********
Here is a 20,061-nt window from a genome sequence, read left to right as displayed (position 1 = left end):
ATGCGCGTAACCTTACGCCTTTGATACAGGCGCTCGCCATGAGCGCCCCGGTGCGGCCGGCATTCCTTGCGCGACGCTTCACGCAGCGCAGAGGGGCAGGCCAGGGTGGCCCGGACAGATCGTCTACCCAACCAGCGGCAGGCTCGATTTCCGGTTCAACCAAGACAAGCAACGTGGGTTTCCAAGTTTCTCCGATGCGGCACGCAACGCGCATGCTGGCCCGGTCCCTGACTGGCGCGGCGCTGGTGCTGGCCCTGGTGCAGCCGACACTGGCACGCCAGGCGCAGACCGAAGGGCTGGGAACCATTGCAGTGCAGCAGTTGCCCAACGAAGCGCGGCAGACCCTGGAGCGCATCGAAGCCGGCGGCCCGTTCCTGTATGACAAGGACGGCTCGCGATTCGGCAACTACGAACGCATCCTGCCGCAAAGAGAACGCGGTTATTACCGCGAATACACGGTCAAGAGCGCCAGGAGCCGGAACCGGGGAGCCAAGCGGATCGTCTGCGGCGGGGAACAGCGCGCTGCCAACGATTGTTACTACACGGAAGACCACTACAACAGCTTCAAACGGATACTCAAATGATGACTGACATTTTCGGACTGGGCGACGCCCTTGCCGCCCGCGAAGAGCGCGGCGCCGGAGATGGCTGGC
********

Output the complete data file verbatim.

Here is a 20,061-nt window from a genome sequence, read left to right as displayed (position 1 = left end):
ATGCGCGTAACCTTACGCCTTTGATACAGGCGCTCGCCATGAGCGCCCCGGTGCGGCCGGCATTCCTTGCGCGACGCTTCACGCAGCGCAGAGGGGCAGGCCAGGGTGGCCCGGACAGATCGTCTACCCAACCAGCGGCAGGCTCGATTTCCGGTTCAACCAAGACAAGCAACGTGGGTTTCCAAGTTTCTCCGATGCGGCACGCAACGCGCATGCTGGCCCGGTCCCTGACTGGCGCGGCGCTGGTGCTGGCCCTGGTGCAGCCGACACTGGCACGCCAGGCGCAGACCGAAGGGCTGGGAACCATTGCAGTGCAGCAGTTGCCCAACGAAGCGCGGCAGACCCTGGAGCGCATCGAAGCCGGCGGCCCGTTCCTGTATGACAAGGACGGCTCGCGATTCGGCAACTACGAACGCATCCTGCCGCAAAGAGAACGCGGTTATTACCGCGAATACACGGTCAAGAGCGCCAGGAGCCGGAACCGGGGAGCCAAGCGGATCGTCTGCGGCGGGGAACAGCGCGCTGCCAACGATTGTTACTACACGGAAGACCACTACAACAGCTTCAAACGGATACTCAAATGATGACTGACATTTTCGGACTGGGCGACGCCCTTGCCGCCCGCGAAGAGCGCGGCGCCGGAGATGGCTGGC